while sequoias And as the Andreessen Horowitzes of the world grow in size, microfunds increase their influence on the industry, and their influence on venture capital can go in the opposite direction.
Whether you define micro-funds as under $50 million or under $25 million, these are funds that really help the future of the industry. They help venture capital centers take off, bring expertise and specialization to market, and fill a role in the venture capital ecosystem that large companies simply cannot.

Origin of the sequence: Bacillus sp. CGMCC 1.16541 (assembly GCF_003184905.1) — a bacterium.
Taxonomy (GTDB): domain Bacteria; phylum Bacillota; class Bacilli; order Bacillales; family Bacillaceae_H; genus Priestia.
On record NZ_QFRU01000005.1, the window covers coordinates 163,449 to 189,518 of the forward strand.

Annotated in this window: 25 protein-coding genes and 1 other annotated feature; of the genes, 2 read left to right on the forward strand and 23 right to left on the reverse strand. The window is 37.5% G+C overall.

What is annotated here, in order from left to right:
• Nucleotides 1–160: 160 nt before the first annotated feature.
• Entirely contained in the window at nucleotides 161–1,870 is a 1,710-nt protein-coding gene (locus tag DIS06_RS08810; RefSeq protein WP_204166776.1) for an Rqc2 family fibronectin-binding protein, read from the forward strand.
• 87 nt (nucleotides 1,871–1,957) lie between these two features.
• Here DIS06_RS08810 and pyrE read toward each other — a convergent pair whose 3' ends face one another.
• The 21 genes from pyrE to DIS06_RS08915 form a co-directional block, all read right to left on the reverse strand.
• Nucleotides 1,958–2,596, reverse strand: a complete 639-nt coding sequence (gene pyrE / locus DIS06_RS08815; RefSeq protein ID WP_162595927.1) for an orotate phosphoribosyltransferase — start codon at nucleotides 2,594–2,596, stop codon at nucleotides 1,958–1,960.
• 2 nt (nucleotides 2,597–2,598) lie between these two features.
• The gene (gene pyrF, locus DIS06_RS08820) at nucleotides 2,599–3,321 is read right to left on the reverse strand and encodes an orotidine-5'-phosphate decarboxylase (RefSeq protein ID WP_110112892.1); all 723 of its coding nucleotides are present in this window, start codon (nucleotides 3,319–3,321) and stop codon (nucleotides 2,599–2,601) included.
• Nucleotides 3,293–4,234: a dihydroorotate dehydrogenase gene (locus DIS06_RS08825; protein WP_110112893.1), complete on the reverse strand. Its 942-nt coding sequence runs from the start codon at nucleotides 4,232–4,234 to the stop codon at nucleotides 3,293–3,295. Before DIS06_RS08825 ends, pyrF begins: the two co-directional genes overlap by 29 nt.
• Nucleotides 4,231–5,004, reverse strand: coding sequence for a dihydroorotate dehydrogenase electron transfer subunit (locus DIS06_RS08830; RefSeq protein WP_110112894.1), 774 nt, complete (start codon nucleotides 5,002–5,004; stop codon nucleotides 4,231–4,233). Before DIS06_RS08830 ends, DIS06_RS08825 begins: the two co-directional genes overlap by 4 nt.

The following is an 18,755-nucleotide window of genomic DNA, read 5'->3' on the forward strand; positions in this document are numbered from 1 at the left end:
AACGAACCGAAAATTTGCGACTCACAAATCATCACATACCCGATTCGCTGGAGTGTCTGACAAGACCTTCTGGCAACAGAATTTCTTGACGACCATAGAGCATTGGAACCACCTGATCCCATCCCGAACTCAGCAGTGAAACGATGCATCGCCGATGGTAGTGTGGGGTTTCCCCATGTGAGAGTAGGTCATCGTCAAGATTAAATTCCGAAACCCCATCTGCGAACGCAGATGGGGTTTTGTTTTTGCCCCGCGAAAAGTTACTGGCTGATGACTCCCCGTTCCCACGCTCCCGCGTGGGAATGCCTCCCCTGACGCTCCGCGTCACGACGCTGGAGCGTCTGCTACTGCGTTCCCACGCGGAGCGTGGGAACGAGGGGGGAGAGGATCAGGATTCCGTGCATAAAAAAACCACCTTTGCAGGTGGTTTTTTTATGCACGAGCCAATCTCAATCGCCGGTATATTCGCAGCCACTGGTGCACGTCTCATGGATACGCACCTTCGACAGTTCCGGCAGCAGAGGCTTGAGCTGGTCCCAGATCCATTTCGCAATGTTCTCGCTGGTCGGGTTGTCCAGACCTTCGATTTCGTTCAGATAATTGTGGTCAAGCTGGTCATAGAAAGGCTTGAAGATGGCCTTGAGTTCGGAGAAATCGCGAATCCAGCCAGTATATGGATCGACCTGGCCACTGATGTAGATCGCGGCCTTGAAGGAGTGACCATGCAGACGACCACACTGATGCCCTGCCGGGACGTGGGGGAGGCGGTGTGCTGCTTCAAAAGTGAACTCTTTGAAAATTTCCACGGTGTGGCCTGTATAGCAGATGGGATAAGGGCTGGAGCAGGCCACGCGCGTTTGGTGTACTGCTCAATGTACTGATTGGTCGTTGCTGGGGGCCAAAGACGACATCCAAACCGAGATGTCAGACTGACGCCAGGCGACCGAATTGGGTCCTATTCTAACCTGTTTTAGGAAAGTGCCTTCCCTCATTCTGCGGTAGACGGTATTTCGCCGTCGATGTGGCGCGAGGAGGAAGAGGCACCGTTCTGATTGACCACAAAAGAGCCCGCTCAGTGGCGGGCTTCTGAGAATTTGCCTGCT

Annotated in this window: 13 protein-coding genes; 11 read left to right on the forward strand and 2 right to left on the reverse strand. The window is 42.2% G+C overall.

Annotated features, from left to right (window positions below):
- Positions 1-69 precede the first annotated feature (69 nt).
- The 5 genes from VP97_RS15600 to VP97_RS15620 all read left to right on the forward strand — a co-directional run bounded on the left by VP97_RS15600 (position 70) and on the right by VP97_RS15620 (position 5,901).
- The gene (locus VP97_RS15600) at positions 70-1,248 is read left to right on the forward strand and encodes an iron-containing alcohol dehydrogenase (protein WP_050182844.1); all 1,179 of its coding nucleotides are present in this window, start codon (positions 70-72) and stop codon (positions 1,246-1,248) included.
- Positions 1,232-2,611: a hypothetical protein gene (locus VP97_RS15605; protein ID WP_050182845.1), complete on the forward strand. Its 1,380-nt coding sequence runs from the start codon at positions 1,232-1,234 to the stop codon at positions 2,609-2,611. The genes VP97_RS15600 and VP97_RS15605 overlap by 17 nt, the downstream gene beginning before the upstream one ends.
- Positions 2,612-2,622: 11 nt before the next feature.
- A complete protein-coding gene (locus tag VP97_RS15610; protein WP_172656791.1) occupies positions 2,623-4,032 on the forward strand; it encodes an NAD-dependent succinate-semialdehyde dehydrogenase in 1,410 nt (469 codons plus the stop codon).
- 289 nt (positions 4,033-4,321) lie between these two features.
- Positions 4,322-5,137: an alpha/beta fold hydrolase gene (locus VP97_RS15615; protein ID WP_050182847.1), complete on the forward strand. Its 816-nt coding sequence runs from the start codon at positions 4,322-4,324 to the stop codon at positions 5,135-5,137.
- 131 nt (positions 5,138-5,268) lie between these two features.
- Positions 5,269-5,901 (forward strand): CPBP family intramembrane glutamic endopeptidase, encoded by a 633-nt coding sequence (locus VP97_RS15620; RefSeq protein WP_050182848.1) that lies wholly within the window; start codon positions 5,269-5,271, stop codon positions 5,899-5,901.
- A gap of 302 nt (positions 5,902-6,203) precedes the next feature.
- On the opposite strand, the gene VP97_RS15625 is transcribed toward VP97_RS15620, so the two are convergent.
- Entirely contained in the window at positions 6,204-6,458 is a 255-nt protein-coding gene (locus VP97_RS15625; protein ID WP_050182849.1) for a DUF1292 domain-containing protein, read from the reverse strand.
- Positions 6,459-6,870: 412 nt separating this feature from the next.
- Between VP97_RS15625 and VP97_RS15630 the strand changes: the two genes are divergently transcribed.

They can also be credited with getting off the ground many of the big unicorns and public companies we know today, because many of them received their first dollars from micro-funds: Robinhood (Elefund), Coinbase (Initialized Capital, which was at the time a $7 million investment in funding) and Flexport (Anorak Ventures).
I’ve written about the rise of micro-funds in the US before, but when Sweetwood Ventures contacted me a month ago about its new funding strategy to support Nano – under $15 million – in Israel, I was there. He crawled. I didn’t realize the boom in microfunds would extend beyond the US market, but Sweetwood general partner Amit Kurz told me it’s something he’s been following for a few years.